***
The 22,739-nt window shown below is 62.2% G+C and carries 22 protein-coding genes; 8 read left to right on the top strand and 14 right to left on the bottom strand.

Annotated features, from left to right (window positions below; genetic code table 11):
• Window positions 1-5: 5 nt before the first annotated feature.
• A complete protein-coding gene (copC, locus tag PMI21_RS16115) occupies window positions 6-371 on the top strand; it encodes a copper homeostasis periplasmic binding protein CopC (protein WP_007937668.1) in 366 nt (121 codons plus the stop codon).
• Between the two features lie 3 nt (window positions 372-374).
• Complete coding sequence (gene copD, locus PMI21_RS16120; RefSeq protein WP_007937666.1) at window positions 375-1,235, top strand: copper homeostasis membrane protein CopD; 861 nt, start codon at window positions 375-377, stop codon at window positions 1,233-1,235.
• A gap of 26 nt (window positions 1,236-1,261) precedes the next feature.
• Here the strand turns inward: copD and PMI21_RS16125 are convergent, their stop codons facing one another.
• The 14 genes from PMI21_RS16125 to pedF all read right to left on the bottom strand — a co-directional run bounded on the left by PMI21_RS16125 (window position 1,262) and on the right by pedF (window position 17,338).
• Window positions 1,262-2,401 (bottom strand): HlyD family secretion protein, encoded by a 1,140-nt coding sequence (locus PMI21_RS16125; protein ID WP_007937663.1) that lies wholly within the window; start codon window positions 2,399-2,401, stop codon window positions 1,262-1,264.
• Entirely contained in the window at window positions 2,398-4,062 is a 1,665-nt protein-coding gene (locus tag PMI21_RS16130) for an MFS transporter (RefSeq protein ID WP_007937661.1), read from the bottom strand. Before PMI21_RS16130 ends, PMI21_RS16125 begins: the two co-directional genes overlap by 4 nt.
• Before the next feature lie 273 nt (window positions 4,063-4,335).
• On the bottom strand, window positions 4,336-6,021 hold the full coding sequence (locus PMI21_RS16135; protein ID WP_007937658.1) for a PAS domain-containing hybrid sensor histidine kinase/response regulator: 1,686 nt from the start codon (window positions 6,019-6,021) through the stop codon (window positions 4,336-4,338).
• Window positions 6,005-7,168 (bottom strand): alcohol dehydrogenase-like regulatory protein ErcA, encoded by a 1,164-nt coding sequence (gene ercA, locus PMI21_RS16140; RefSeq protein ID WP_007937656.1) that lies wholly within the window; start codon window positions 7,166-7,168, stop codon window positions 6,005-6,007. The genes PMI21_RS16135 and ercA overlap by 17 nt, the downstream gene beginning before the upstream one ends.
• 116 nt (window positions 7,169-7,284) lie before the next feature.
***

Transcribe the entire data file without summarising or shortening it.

The 22,739-nt window shown below is 62.2% G+C and carries 22 protein-coding genes; 8 read left to right on the top strand and 14 right to left on the bottom strand.

Annotated features, from left to right (window positions below; genetic code table 11):
• Window positions 1-5: 5 nt before the first annotated feature.
• A complete protein-coding gene (copC, locus tag PMI21_RS16115) occupies window positions 6-371 on the top strand; it encodes a copper homeostasis periplasmic binding protein CopC (protein WP_007937668.1) in 366 nt (121 codons plus the stop codon).
• Between the two features lie 3 nt (window positions 372-374).
• Complete coding sequence (gene copD, locus PMI21_RS16120; RefSeq protein WP_007937666.1) at window positions 375-1,235, top strand: copper homeostasis membrane protein CopD; 861 nt, start codon at window positions 375-377, stop codon at window positions 1,233-1,235.
• A gap of 26 nt (window positions 1,236-1,261) precedes the next feature.
• Here the strand turns inward: copD and PMI21_RS16125 are convergent, their stop codons facing one another.
• The 14 genes from PMI21_RS16125 to pedF all read right to left on the bottom strand — a co-directional run bounded on the left by PMI21_RS16125 (window position 1,262) and on the right by pedF (window position 17,338).
• Window positions 1,262-2,401 (bottom strand): HlyD family secretion protein, encoded by a 1,140-nt coding sequence (locus PMI21_RS16125; protein ID WP_007937663.1) that lies wholly within the window; start codon window positions 2,399-2,401, stop codon window positions 1,262-1,264.
• Entirely contained in the window at window positions 2,398-4,062 is a 1,665-nt protein-coding gene (locus tag PMI21_RS16130) for an MFS transporter (RefSeq protein ID WP_007937661.1), read from the bottom strand. Before PMI21_RS16130 ends, PMI21_RS16125 begins: the two co-directional genes overlap by 4 nt.
• Before the next feature lie 273 nt (window positions 4,063-4,335).
• On the bottom strand, window positions 4,336-6,021 hold the full coding sequence (locus PMI21_RS16135; protein ID WP_007937658.1) for a PAS domain-containing hybrid sensor histidine kinase/response regulator: 1,686 nt from the start codon (window positions 6,019-6,021) through the stop codon (window positions 4,336-4,338).
• Window positions 6,005-7,168 (bottom strand): alcohol dehydrogenase-like regulatory protein ErcA, encoded by a 1,164-nt coding sequence (gene ercA, locus PMI21_RS16140; RefSeq protein ID WP_007937656.1) that lies wholly within the window; start codon window positions 7,166-7,168, stop codon window positions 6,005-6,007. The genes PMI21_RS16135 and ercA overlap by 17 nt, the downstream gene beginning before the upstream one ends.
• 116 nt (window positions 7,169-7,284) lie before the next feature.